Terri Taylor

Terri Taylor

Strategy Director

Articles by Terri

Terri Taylor, J.D., is strategy director for innovation and discovery at Lumina Foundation, an independent, private foundation in Indianapolis that is committed to making opportunities for learning beyond high school available to all. Working from Lumina’s office in Washington, D.C., Taylor leads the foundation’s efforts to develop new strategies to respond to the increasingly common question, education for what? This involves exploring new topic areas, building new relationships, and promoting systemic approaches to prepare people for human work in an increasingly complex, technology-mediated society.  She also serves on the team dedicated to increasing bachelor’s degree attainment at four-year institutions. In her prior role at Lumina, Taylor led the foundation’s postsecondary finance work, including state-level efforts to support adult learner enrollment and success, exploration of challenges and opportunities for borrowers of color, and innovative approaches to postsecondary finance.

Before coming to Lumina, Taylor worked at EducationCounsel, where she advised organizations, institutions, and foundations and wrote on equity, quality, and attainment. She worked with several postsecondary institutions and organizations on race-conscious practices, including deep involvement in U.S. Supreme Court advocacy related to the Fisher and other admissions cases. During this time, she worked with Lumina on new federal policy approaches to quality assurance and served as an advisor for Lumina’s racial equity project.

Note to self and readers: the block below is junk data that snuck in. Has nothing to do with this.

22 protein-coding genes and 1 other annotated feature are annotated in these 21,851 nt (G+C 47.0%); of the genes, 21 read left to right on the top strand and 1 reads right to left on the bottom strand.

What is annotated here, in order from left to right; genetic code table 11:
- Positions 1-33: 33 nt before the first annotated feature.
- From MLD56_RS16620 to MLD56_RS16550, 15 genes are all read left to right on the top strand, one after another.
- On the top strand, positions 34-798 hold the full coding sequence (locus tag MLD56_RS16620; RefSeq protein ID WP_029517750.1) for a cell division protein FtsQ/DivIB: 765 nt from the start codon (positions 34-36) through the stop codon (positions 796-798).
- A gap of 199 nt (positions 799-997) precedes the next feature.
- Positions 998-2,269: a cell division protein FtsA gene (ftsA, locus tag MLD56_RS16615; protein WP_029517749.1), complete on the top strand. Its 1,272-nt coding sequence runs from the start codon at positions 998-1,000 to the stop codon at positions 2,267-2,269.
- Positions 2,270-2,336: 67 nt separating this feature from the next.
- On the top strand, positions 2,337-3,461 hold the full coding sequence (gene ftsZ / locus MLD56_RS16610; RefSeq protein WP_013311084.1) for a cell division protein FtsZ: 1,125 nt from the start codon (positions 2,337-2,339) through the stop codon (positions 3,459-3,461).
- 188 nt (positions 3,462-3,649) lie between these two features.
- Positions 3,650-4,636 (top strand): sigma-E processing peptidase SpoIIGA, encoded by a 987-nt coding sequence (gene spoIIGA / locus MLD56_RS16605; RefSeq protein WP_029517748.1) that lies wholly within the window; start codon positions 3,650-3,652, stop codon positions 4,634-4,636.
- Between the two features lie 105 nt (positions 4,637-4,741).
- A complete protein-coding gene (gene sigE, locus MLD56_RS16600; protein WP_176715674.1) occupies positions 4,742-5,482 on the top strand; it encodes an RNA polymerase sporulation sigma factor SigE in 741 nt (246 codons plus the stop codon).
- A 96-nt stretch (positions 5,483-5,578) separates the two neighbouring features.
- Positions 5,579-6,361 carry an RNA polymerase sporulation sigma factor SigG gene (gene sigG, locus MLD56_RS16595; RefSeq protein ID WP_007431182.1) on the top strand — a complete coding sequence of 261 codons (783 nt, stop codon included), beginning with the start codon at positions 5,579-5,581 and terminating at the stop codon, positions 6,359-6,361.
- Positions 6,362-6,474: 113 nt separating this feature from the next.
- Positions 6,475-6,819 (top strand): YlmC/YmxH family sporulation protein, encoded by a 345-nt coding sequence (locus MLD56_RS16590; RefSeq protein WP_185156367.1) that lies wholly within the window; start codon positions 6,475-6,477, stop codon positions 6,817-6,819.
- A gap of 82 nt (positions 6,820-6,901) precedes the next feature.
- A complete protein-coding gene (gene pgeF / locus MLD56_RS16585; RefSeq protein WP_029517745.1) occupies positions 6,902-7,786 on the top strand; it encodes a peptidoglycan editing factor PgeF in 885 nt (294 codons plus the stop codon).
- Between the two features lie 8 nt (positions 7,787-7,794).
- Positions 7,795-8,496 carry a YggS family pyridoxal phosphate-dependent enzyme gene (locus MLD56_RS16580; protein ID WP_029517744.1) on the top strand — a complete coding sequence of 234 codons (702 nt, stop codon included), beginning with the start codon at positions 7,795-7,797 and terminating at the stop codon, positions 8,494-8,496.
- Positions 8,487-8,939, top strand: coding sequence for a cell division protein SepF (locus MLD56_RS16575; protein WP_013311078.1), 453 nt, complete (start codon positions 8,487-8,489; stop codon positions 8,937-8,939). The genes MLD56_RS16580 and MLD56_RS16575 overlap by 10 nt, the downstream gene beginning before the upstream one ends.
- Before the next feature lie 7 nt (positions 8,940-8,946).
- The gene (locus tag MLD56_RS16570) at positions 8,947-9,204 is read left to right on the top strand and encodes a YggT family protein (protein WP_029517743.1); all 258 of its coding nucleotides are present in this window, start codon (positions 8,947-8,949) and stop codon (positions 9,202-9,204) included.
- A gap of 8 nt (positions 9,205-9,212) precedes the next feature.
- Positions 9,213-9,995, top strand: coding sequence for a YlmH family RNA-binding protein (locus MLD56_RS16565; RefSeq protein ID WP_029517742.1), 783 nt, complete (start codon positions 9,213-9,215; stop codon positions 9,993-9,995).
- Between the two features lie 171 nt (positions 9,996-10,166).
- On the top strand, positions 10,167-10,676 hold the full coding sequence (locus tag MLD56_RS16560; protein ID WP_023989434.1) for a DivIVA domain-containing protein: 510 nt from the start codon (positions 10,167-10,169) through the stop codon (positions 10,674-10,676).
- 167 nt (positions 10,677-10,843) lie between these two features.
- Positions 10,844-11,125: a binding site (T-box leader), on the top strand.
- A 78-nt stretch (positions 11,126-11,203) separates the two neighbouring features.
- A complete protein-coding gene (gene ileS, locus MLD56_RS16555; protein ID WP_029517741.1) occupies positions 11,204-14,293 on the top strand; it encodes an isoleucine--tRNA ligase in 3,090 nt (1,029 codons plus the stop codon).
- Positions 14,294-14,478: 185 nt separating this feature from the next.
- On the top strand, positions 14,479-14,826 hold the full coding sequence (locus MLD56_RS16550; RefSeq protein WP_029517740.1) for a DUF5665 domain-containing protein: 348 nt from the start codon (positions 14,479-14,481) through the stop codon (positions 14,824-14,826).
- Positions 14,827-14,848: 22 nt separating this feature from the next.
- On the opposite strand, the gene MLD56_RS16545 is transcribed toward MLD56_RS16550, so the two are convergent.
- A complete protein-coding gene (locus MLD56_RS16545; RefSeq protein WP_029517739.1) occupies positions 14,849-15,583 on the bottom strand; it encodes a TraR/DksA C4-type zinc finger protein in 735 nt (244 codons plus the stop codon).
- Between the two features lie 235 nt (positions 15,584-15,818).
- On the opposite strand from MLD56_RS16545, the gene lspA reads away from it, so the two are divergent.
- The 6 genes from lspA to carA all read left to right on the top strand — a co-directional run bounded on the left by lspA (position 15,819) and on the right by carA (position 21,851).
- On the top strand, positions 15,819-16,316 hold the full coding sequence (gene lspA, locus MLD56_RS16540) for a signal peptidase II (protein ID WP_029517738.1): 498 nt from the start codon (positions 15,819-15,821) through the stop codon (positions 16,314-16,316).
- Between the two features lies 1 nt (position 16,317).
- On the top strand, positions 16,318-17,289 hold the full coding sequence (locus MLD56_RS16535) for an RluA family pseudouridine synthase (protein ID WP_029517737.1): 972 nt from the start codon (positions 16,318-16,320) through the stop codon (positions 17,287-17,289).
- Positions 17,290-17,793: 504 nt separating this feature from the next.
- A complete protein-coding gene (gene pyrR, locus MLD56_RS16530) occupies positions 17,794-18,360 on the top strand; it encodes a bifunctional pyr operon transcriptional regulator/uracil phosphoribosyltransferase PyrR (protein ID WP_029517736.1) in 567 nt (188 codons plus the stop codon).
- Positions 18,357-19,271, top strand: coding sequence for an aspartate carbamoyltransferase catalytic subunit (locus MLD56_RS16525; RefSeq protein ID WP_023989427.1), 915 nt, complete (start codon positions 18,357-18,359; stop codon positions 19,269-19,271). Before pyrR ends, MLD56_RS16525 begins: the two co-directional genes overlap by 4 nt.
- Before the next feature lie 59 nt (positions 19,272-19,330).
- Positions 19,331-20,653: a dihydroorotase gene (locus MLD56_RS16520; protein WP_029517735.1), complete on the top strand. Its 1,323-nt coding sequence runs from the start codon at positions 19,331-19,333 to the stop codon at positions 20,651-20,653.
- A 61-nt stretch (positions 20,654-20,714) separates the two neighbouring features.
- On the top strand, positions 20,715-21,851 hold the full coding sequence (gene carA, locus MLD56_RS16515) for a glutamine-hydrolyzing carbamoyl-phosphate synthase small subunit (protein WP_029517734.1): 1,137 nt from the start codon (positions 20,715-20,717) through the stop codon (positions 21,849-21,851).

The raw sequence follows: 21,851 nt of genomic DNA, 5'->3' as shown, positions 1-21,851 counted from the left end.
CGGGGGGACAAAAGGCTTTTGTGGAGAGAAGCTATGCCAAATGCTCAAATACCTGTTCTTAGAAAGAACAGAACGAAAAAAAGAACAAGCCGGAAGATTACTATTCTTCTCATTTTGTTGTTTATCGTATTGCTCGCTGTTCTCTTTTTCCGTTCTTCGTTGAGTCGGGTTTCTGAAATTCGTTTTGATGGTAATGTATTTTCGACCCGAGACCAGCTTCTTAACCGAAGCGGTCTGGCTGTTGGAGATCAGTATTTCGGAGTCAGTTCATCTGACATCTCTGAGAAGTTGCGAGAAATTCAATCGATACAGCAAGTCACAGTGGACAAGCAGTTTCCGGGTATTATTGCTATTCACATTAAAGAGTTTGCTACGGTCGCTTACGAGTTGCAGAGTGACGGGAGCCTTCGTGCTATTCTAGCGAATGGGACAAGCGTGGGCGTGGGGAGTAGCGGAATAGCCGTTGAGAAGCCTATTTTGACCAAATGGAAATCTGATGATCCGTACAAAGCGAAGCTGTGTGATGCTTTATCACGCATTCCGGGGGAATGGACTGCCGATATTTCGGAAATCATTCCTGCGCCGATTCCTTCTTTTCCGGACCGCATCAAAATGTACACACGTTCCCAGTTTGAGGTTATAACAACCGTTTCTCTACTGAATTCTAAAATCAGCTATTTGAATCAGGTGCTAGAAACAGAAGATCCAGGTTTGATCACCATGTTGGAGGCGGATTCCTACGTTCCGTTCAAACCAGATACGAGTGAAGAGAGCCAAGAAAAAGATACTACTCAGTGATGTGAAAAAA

Terri earned a bachelor’s degree, with distinction, in American studies and religious studies from the University of Virginia and a law degree from Georgetown University Law Center. She started her career in education as a Peace Corps volunteer, teaching English as a second language in Kyrgyzstan.

More from Terri

Higher ed groups offer bold ideas for ensuring racial equity as SCOTUS takes up new admissions case

The U.S. Supreme Court roiled the higher education community by agreeing to hear cases against the race-conscious admissions policies at Harvard University and the University of North Carolina, with arguments likely to come in the fall. Significant resources and attention will now go toward defending these policies and reminding the Court of several decades of its precedent that permits institutions to consider race as one factor in the pursuit of diversity goals.

New hope for college students with ‘stranded’ transcripts

Ever started pulling at a string on a sweater and ended up with a fistful of yarn? That’s how I’ve felt while going into a deeper understanding of how and why holds are placed on a student’s transcript or enrollment and the impact that it has on students. But untangling these complexities is essential for us to clear a significant barrier for millions of students.

Knowing the numbers on student borrowers of color doesn’t mean you understand the problem.

Anyone who pays attention to higher education policy should know by now the outsized debt burdens shouldered by Black, Hispanic or Latino, and Native American students. And yet we haven’t yet moved from admiring the problem to implementing solutions, in part because the space has been dominated by white policy experts (who are, frankly, like me).